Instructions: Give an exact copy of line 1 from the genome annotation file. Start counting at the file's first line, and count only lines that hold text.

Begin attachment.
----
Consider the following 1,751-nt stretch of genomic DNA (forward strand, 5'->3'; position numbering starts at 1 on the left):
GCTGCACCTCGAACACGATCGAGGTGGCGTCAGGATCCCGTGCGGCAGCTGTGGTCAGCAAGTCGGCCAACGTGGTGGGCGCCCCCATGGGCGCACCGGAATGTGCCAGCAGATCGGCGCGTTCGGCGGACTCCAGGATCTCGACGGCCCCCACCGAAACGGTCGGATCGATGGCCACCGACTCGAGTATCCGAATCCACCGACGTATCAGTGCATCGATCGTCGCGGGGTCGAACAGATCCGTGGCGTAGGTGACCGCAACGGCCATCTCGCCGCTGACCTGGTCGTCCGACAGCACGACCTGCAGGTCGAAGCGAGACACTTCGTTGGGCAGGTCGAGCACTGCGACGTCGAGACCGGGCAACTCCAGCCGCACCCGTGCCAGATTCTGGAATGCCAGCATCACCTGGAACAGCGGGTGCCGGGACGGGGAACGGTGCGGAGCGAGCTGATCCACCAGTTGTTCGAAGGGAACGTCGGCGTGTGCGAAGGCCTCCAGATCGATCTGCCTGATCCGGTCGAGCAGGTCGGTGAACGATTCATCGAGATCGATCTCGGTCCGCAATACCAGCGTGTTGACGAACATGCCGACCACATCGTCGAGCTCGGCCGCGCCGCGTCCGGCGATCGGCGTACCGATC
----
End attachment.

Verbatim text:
Consider the following 1,751-nt stretch of genomic DNA (forward strand, 5'->3'; position numbering starts at 1 on the left):